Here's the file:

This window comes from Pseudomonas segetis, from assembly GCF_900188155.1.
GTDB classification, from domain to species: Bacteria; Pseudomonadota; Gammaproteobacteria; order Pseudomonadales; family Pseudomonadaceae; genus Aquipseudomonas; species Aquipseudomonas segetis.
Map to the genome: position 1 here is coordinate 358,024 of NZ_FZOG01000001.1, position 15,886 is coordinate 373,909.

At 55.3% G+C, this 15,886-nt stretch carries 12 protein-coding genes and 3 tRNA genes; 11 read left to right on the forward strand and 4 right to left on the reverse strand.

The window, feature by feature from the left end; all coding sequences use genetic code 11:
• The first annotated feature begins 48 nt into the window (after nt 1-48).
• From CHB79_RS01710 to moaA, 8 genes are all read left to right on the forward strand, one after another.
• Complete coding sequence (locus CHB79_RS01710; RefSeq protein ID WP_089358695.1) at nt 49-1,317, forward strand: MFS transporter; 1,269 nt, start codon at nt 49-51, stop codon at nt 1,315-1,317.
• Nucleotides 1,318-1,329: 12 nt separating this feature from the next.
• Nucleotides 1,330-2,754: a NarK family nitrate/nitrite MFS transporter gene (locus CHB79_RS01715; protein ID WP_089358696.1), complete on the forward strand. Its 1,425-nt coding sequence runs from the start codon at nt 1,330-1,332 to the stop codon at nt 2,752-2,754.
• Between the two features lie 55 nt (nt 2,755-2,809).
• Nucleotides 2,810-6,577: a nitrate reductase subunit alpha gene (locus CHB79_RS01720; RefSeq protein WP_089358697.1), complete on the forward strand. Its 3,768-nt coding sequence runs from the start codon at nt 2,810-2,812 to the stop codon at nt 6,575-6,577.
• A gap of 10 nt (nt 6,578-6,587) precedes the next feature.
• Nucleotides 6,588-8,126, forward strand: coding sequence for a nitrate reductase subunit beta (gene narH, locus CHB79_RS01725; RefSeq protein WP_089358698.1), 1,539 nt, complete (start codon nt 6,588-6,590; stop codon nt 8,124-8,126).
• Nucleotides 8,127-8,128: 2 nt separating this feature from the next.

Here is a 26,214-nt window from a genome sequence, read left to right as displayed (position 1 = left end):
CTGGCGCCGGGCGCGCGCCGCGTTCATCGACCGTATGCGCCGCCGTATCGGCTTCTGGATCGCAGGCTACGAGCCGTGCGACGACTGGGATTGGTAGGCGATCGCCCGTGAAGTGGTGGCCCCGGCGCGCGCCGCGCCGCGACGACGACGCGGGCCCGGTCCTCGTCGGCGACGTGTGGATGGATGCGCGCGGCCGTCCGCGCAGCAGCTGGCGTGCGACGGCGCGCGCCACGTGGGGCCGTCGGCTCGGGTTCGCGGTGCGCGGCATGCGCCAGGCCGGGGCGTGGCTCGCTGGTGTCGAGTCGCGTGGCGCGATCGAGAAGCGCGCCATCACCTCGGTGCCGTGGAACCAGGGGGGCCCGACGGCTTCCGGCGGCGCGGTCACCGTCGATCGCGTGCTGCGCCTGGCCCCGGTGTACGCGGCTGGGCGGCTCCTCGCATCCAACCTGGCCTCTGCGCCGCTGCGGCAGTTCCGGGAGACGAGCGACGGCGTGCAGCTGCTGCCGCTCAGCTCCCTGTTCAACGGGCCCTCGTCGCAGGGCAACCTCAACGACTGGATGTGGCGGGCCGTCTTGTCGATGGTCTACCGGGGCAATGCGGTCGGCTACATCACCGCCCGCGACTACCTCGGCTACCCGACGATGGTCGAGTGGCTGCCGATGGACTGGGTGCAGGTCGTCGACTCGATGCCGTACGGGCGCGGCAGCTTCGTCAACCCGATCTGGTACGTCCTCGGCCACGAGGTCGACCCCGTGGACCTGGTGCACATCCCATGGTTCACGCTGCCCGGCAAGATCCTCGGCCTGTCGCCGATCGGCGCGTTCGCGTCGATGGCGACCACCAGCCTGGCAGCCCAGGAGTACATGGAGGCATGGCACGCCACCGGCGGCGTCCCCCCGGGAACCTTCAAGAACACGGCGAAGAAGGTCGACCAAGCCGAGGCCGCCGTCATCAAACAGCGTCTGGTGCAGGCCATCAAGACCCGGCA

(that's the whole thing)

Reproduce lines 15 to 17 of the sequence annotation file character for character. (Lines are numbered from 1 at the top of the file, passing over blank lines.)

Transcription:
• Nucleotides 8,127-8,128: 2 nt separating this feature from the next.

Here is a 26,214-nt window from a genome sequence, read left to right as displayed (position 1 = left end):
CTGGCGCCGGGCGCGCGCCGCGTTCATCGACCGTATGCGCCGCCGTATCGGCTTCTGGATCGCAGGCTACGAGCCGTGCGACGACTGGGATTGGTAGGCGATCGCCCGTGAAGTGGTGGCCCCGGCGCGCGCCGCGCCGCGACGACGACGCGGGCCCGGTCCTCGTCGGCGACGTGTGGATGGATGCGCGCGGCCGTCCGCGCAGCAGCTGGCGTGCGACGGCGCGCGCCACGTGGGGCCGTCGGCTCGGGTTCGCGGTGCGCGGCATGCGCCAGGCCGGGGCGTGGCTCGCTGGTGTCGAGTCGCGTGGCGCGATCGAGAAGCGCGCCATCACCTCGGTGCCGTGGAACCAGGGGGGCCCGACGGCTTCCGGCGGCGCGGTCACCGTCGATCGCGTGCTGCGCCTGGCCCCGGTGTACGCGGCTGGGCGGCTCCTCGCATCCAACCTGGCCTCTGCGCCGCTGCGGCAGTTCCGGGAGACGAGCGACGGCGTGCAGCTGCTGCCGCTCAGCTCCCTGTTCAACGGGCCCTCGTCGCAGGGCAACCTCAACGACTGGATGTGGCGGGCCGTCTTGTCGATGGTCTACCGGGGCAATGCGGTCGGCTACATCACCGCCCGCGACTACCTCGGCTACCCGACGATGGTCGAGTGGCTGCCGATGGACTGGGTGCAGGTCGTCGACTCGATGCCGTACGGGCGCGGCAGCTTCGTCAACCCGATCTGGTACGTCCTCGGCCACGAGGTCGACCCCGTGGACCTGGTGCACATCCCATGGTTCACGCTGCCCGGCAAGATCCTCGGCCTGTCGCCGATCGGCGCGTTCGCGTCGATGGCGACCACCAGCCTGGCAGCCCAGGAGTACATGGAGGCATGGCACGCCACCGGCGGCGTCCCCCCGGGAACCTTCAAGAACACGGCGAAGAAGGTCGACCAAGCCGAGGCCGCCGTCATCAAACAGCGTCTGGTGCAGGCCATCAAGACCCGGCA